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Is it really up for debate that men can’t force their wives into sex?





We stand at the cusp of a defining moment in history, one in which our courts are set to turn back decades of feminist progress made by our foremothers to get us the rights we enjoy today. The fight for our bodily autonomy, once thought to be set in stone, is coming under attack around the world.

On 11 May a High Court in New Delhi delivered a split verdict in a case that sought to criminalise marital rape. One of the judges upheld an exception in the country’s rape law that protects married men from criminal prosecution for having non-consensual sex with their wives. He justified it with disturbing hyperboles about the “institution of marriage”. Enraged women’s rights activists say marriage should not offer protection to rapists in a country where thousands of women are forced into wedlock daily, often against their wishes.

In Afghanistan, the Taliban are systematically and deliberately dismantling women’s rights: their right to education and self-expression under the brutally misogynistic rule, taking back whatever little progress was made during the past decade. Afghan girls and women – already kept out of schools and colleges and denied the right to drive – will now have to mandatorily cover their faces in public.

Simultaneously, Muslim women in India are fighting for their right to wear the hijab at schools and universities and in some instances they were being forced to take them off by authorities, often in the middle of busy streets.

In America, women’s legal right to abortion — which is directly linked to several metrics of their overall welfare — faces severe threat if the US Supreme Court overturns Roe v Wade. That would force women, especially those not in liberal states, to carry unwanted pregnancies to term, endangering their life and liberty, enslaving many in a life of poverty and regress.

These incidents should be a cause of deep concern as dangerous conservatism grips many countries in South Asia, threatening to erode civil rights towards gender, race and caste minorities. India is one of the handful of countries that legally allows marital rape, stating that sex “by a man with his own wife, the wife not being under 18 years of age, is not rape.”

High court justice Hari Shankar, in the New Delhi case, wrote: “A husband may, on occasion, compel his wife to have sex with him, though she may not be inclined. Can it be said, with even a modicum of propriety, that her experience is the same as that of a woman who is ravaged by a stranger?”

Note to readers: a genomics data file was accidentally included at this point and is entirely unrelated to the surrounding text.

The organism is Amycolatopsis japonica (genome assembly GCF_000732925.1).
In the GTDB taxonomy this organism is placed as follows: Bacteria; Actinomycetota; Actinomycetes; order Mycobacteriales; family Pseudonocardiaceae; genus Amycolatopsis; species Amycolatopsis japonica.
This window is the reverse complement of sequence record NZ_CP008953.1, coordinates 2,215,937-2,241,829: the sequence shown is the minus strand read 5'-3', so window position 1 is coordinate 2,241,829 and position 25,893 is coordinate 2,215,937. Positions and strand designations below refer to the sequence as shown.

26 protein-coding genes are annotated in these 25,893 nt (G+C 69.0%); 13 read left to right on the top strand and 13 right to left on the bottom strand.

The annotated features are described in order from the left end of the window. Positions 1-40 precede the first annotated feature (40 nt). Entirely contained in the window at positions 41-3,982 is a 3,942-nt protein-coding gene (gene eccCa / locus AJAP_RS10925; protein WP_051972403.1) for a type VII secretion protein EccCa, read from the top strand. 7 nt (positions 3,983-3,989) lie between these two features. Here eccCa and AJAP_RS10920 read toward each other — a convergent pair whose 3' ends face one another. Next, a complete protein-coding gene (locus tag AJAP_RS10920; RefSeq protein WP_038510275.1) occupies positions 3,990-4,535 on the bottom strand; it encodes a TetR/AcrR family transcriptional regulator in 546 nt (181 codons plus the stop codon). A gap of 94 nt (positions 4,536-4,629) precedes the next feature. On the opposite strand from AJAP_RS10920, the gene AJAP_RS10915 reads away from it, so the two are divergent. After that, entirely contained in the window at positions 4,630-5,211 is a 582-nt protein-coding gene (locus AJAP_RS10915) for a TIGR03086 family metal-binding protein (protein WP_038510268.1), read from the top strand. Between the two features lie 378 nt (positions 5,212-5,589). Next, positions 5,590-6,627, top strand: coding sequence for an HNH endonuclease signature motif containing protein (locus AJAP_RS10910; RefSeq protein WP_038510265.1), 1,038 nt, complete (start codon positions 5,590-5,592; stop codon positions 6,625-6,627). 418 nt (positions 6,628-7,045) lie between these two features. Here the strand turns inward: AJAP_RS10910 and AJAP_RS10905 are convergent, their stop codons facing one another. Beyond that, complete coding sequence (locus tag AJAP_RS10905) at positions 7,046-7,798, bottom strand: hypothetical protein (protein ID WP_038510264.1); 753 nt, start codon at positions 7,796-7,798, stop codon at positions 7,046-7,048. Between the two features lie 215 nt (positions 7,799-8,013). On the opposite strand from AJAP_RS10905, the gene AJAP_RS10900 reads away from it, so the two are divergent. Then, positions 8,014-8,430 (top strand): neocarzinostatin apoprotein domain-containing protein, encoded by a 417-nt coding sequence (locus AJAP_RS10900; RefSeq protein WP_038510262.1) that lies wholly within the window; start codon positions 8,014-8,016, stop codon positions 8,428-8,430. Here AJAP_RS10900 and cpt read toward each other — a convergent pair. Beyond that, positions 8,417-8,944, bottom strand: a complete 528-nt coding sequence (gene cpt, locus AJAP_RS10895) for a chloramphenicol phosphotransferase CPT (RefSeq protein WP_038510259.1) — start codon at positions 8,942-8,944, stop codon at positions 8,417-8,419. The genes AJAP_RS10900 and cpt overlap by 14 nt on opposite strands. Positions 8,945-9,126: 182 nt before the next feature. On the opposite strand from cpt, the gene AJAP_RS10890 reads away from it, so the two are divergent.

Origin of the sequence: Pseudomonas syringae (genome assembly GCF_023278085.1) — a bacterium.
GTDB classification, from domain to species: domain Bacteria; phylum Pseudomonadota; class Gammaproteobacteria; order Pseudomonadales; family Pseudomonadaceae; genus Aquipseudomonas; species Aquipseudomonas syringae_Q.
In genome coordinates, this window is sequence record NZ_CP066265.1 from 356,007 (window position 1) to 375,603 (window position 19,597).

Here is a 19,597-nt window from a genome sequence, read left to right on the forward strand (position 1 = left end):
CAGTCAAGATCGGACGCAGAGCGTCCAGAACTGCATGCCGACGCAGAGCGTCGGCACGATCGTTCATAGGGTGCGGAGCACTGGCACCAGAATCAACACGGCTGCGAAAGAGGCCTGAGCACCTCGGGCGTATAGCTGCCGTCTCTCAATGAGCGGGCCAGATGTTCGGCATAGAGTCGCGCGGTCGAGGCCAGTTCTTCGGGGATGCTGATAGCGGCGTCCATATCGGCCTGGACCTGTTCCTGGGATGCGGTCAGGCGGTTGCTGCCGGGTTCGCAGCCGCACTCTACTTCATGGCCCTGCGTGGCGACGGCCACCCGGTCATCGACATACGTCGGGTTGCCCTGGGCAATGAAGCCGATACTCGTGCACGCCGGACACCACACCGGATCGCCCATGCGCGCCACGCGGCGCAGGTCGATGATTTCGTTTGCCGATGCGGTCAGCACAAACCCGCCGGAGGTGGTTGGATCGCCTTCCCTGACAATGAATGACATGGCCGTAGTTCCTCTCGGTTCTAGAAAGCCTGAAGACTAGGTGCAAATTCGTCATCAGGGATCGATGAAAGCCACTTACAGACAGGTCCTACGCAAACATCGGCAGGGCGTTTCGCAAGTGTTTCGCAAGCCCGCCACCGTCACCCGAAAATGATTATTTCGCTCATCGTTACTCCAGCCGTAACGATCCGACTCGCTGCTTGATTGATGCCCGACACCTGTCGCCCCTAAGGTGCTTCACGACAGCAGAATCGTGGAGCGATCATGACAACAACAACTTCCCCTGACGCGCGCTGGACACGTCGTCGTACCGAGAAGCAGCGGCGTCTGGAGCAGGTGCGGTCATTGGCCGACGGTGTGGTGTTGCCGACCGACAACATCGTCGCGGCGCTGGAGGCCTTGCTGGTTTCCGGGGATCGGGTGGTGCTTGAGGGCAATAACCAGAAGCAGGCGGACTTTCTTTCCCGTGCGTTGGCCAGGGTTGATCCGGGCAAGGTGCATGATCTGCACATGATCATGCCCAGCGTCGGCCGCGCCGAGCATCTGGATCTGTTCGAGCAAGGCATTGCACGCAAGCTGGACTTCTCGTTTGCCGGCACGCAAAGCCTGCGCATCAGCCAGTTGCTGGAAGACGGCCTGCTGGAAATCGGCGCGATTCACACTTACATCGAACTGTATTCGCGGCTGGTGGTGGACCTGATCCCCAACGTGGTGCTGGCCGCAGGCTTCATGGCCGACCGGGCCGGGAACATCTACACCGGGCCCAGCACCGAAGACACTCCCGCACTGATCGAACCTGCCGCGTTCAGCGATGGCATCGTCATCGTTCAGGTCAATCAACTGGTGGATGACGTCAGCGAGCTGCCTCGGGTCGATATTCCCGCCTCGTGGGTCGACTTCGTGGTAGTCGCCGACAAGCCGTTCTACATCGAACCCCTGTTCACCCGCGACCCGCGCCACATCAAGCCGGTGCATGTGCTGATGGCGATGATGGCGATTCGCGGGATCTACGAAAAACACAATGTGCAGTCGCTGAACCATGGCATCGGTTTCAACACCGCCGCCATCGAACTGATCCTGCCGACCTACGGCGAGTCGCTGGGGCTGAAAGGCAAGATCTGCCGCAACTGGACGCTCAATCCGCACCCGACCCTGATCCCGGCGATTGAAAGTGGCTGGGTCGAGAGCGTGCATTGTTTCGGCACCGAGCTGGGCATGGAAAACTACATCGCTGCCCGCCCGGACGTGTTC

“Ravaged.”

This view not only underplays marital rape but sets up the assumption that trauma arising from sexual violence can somehow be graded. Furthermore, it classifies a married woman’s right to her own body as lesser than other women’s.

Justice Shankar added that legitimate expectation of sex in a marriage was an “inexorable incident of relationship”. However, “expectation of sex” cannot and should not lead to forceful access.

As lawyer Karuna Nundy, who was involved in the case, said: “Losing the right to say ‘no’ also takes away a married woman’s ability to say a joyful ‘yes’ to her husband.”

In a country where marriage is often the only route to sex without societal condemnation, this signals that men have an inalienable right over the bodies of women they marry. At the core of this disturbing ideology is the sense of male entitlement over women’s bodies. It is a common enough view that leads men to attack and kill women who refuse them.

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India has a horrific track record of domestic violence. Thirty-three per cent of women who are or have been married have experienced physical, sexual, or emotional spousal violence, according to India’s ministry of health.

Those against criminalising marital rape worry that it will lead to women falsely accusing men, especially in bedrooms where claims will be difficult to challenge. The answer then should be to focus on how to grant married women the same rights as their unmarried counterparts, while safeguarding misuse.

The matter will now go to India’s Supreme Court.

A lot has been said about the virtue of the institution of marriage as a social contract. Many fear that if marital rape is outlawed, marriages will fall apart. I would rather a marriage fall apart than preserve an institution that exploits women’s bodies.



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